It’s no secret that the transgender community faces unfair roadblocks in many aspects of life. According to the American Civil Liberties Union, the trans community has to deal with discrimination in employment, can have problems getting access to health care, and experience discrimination in their everyday life. Life is not easy for trans people and as unfair as that is, that reality likely won’t change without the support of groups outside of the trans community.
Equality and change can start with you. Here’s how to be an ally to the trans community.
GLAAD stresses that it’s crucial to respect a trans person’s personal matters. In other words, according to the GLAAD website, you shouldn’t “make assumptions about a transgender person's sexual orientation,” keep in mind that “if you're unsure which pronoun a person uses, listen first to the pronoun other people use when referring to them,” and be comfortable about their confidentiality, meaning “some transgender people feel comfortable disclosing their gender history, and some do not.”
If you want to be an ally to the trans community, be sure to respect their boundaries and never make assumptions. It’s hard to support a group when you're quick to jump to conclusions.
In the case that you accidentally offend a trans person by identifying them by the wrong pronouns or misgendering them, the Trevor Project stresses that you should apologize. According to its website, “while we rarely intend to hurt others, common mistakes such as forgetting a person’s pronouns, using their birth name instead of their chosen name, or misgendering a person can hurt feelings or even put another person’s safety at risk.”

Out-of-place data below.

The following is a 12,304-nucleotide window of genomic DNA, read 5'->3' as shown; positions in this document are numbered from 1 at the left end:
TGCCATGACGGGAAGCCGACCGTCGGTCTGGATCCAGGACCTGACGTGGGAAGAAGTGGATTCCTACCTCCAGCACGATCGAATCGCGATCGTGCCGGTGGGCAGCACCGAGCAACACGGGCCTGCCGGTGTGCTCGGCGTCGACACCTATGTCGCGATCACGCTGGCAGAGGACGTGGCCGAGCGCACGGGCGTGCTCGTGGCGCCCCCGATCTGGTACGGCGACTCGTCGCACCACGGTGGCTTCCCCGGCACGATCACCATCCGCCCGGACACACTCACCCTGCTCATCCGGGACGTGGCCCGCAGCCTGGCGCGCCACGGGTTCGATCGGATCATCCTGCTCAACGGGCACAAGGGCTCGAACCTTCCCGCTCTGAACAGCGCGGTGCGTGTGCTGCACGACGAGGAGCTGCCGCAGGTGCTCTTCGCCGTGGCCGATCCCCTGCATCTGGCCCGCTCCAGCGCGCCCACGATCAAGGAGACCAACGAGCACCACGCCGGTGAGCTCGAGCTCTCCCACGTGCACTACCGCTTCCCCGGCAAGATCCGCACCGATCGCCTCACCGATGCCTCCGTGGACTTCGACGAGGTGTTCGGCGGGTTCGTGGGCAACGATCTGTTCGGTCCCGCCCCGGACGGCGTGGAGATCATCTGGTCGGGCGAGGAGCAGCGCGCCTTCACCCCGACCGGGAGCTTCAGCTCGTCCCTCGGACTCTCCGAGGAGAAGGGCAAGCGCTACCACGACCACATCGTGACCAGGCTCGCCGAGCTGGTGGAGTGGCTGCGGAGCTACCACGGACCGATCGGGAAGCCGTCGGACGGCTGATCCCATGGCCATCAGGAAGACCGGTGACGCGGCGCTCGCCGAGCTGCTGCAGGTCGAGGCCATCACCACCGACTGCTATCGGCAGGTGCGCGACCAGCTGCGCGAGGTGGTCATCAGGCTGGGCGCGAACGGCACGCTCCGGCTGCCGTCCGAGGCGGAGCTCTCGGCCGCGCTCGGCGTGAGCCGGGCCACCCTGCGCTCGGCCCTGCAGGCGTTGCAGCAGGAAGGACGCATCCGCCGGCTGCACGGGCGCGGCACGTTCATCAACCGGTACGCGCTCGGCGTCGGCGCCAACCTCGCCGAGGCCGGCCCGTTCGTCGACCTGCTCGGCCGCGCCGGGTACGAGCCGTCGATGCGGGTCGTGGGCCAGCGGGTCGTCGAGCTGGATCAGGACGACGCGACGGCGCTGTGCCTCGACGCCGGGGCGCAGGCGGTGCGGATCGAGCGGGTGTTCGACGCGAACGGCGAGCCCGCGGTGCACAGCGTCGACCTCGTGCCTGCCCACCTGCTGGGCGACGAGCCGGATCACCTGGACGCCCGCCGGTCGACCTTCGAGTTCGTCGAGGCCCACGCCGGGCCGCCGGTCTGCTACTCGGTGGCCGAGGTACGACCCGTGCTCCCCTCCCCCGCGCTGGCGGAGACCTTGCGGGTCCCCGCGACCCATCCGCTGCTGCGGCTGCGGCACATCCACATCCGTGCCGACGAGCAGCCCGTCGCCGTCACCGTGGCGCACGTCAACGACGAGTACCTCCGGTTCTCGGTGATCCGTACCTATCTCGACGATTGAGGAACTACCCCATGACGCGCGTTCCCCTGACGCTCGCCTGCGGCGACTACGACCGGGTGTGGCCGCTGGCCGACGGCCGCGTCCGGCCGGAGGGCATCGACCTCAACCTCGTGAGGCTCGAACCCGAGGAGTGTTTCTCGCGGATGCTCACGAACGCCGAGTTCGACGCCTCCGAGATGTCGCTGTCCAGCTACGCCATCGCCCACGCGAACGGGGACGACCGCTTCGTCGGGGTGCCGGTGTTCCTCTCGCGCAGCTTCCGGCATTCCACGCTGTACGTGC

Be quick to offer your apologies in this situation—it’s better to address the issue head-on. Plus, wanting to learn and be better is all part of the allyship process.
It’s important to advocate for trans people in all communities you’re part of—and not just your neighborhood or your friend group, but at work, too. In an article about supporting the trans community, the Human Rights Watch recommends that you “explore workplace policies to see if they account for and support different gender identities and expressions” and help connect your company with transgender-inclusive training. Some of the first steps a company may take include adding a “prefer not to specify” gender option to forms and paperwork or removing the gender category altogether. Workplaces also may move toward gender-neutral bathrooms or encourage the use of pronouns in email signatures.
Every step your office takes to make its workspace more inclusive will help uplift the transgender community while creating a safe space for its members. If your office isn’t already taking these steps, don’t be afraid to speak up to your company’s HR—someone needs to lead the charge. Why not you?
Many of the groups quoted in this article—the American Civil Liberties Union, The Trevor Project, Human Rights Watch, and GLAAD—are constantly working to establish equality for trans people and provide legal and emotional support to the community. To help these continue supporting trans people, you can donate your time or money to their efforts. Set up recurring donations to a group of your choice or get in touch with a local branch to see what you can do to help. Many of these organizations hold events throughout the year that may need volunteers, or they may need assistance organizing recent donations.
Beyond the national groups, keep an eye out for trans equality groups within your local community. You can donate money or team to these local (and probably less funded) causes, too.
Tell the trans people in your life that you support them. While it's not their job to tell you what to do to support the trans community, it never hurts to tell someone you support them. Make sure they know you’re there to listen, to talk, to sign petitions, or just to share a glass of wine.